An idea for a CCCCs panel: How about the teachers amongst us who have been MOOC students?

I might have an idea for a proposal for the annual Conference of College Composition and Communication, which will be happening in 2014 in Indianapolis March 19-22.  The theme in the call for proposals (this is a PDF) is “Open | Source(s), Access, Futures,” and it’s right up my alley in a number of different ways. But one of the bulleted prompt/questions is:

How can composition and communication help shift conversations about MOOCs and other kinds of online courses and mobile learning away from market driven fantasies and into pedagogy in the service of a critically engaged democracy?

On the one hand, I am a little leery of proposing something “MOOC-centric” because I think I’ve done enough MOOC writing between this blog and some other things coming out/in the pipeline. And I am sure there will be lots of other panels with titles like “MOOCing Around With the Future:  Open Source(s), Open Access(es).”  On the other hand, MOOCs really are an important topic right now and lord knows I’ve been doing enough writing and thinking about it to have something to say at this conference. And I know I’m not alone on that.

So how about a panel of CCCCs-like people (professors, grad students, non-tenure-track folks of various stripes, etc.) who are in the field in some general sense as a teacher (writing or otherwise) who have taken a MOOC or two as a student and are reporting back on that to this group? I think this might be useful and interesting because I continue to see a lot of articles written from the perspective of people who have (or will) teach in a MOOC environment and a lot of articles written by people who are really just speculating on what MOOCs might be like, but I still haven’t seen that many pieces from students., even when those students aren’t really “students” but more like curious participants.

I’m imagining something more roundtable-like:  that is, rather than 15-20 minute presentations from three people, I think the ideal format for this would be a half-dozen folks offering five to seven minute opening thoughts and then a discussion.

Anyone out there interested in something like this or some other MOOC-like idea?

13 thoughts on “An idea for a CCCCs panel: How about the teachers amongst us who have been MOOC students?”

  1. Steve:
    I would also be interested. i’m a L2 composition teacher at Ohio State, and I’ve participated in a large number of MOOCs since 2008, mostly for personal interest. However, I’m interested in the impact of the large number of international pariticpants, particularly in these new writing classes.

  2. I’d like to participate also. I’m taking another MOOC this summer, mostly because of my less-than-impressed experience with the EDC MOOC. I don’t want to talk about the student experience of MOOCs based on that one alone.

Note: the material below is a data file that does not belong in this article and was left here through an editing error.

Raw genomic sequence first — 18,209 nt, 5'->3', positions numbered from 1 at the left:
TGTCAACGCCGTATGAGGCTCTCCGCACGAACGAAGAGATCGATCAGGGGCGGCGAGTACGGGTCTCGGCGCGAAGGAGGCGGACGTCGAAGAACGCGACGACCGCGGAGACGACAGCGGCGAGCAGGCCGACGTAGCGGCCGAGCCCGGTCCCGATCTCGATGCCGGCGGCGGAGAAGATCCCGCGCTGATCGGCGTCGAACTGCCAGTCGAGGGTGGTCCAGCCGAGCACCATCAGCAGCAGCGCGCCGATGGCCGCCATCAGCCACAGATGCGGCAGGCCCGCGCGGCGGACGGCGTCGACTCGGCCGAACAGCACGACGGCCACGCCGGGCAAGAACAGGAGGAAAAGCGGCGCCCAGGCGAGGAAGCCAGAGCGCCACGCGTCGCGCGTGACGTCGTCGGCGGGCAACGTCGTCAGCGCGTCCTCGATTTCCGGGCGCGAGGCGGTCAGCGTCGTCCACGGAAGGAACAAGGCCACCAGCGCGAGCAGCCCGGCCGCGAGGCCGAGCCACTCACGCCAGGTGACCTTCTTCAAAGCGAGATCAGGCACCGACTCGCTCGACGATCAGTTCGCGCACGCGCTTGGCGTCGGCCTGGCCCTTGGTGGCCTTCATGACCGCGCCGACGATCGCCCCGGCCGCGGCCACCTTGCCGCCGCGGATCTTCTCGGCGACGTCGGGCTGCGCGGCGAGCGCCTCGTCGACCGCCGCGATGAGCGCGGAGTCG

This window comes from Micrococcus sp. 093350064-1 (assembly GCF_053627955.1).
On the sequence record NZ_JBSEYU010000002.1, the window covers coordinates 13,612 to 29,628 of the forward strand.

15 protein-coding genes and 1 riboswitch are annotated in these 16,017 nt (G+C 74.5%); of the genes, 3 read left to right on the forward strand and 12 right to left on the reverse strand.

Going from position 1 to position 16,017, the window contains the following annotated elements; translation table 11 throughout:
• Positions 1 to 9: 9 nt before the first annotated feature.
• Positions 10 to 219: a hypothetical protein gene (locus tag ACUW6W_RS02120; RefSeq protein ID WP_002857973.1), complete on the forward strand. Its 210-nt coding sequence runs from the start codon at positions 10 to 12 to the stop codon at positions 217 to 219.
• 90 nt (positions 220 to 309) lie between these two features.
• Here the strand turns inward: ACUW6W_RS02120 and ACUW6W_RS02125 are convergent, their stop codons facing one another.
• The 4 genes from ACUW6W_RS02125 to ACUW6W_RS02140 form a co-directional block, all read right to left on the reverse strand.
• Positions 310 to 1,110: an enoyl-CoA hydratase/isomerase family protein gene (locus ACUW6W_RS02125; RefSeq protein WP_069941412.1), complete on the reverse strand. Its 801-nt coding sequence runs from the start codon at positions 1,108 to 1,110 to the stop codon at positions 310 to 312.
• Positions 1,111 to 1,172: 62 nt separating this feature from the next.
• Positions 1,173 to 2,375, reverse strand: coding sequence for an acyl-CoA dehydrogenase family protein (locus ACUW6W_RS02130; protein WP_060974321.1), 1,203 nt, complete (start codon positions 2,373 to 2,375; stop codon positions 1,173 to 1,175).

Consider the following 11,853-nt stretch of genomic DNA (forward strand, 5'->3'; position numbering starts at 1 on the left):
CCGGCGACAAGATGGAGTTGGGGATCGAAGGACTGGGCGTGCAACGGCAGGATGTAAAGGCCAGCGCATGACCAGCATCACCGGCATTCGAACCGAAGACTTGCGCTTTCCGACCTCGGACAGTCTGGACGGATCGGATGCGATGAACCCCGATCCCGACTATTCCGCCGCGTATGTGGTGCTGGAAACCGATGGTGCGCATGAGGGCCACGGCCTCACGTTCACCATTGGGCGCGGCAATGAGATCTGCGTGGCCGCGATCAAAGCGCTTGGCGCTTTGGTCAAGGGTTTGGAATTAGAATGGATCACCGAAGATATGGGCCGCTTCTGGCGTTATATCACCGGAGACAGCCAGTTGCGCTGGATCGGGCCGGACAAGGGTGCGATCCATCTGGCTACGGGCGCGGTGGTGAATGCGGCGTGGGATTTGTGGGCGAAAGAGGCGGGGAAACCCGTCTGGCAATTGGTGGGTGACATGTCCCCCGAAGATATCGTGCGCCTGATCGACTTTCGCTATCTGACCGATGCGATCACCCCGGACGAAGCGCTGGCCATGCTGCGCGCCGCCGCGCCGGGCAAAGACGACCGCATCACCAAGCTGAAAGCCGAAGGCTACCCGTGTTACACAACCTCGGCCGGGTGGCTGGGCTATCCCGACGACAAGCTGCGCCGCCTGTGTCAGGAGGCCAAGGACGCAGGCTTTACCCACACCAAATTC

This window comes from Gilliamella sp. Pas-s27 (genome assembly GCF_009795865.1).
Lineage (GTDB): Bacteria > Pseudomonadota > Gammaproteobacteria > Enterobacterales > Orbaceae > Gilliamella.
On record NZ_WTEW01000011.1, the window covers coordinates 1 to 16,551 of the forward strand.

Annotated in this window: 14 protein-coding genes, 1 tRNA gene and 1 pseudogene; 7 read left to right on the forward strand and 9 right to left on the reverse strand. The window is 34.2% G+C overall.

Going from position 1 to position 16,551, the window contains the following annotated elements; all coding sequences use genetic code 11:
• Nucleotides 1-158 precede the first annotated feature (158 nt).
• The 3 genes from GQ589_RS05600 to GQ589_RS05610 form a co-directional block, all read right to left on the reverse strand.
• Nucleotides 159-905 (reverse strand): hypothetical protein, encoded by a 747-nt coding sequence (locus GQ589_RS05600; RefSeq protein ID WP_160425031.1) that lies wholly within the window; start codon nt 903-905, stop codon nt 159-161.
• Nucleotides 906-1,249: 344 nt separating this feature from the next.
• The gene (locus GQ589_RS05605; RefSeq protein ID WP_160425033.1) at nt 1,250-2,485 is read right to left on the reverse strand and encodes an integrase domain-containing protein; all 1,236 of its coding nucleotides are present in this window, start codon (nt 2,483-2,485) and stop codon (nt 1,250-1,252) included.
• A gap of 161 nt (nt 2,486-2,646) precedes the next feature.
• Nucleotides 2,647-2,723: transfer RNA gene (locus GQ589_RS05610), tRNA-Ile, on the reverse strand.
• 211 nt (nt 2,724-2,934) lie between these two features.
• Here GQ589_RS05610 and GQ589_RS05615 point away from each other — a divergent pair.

3. I’d be interested! I’ve taken one Coursera course and am planning to try out at least one more this summer. I’m most interested in the ways students navigate the peer evaluation process when there are thousands of peers involved.

  4. I am now enrolled in the Duke MOOC and would very much like to participate in this dialogue.

    Gail Corso
    Coordinator of Writing
    Professor of English
    Neumann University
    Aston, PA

  5. Definitely interested. I signed up for two MOOCs for professional development.

    One was fantastic (etmooc) and the other was an abomination, and I dropped out as soon as I got the first mega email. (Others on the WPA-List also spoke about this one when it first started, but it seems others also dropped out.)

    I would love to speak about how MOOCs are successful and what tools work well in them. Although the etmooc course has ended, many of us still keep in touch in a variety of formats.

    The term MOOC is broad, so the generalizations we find about them are wrought with falsehoods and logic fallacies.

  6. I would be very interested in participating. I teach comp classes at California State University Northridge, College of the Canyons, and at University of California Santa Barbara. I took one Coursera class on personal finances, and am currently taking Dan Ariely’s “A Beginner’s Guide to Irrational Behavior” also on Coursera. I have a lot to say about it; it’s a great discussion and presentation topic!

  7. oops… posted comment to wrong post…let me try again.

    I like the idea, not that I do conferences, but if I did, I would this one. It also picks up on a particular peeve…so many uninformed opinions from from those who read about moocs but have never taken one. Anyway, I’m sending it out on the twitter stream and think it’s worth a post that also challenges questioners to do their own homework

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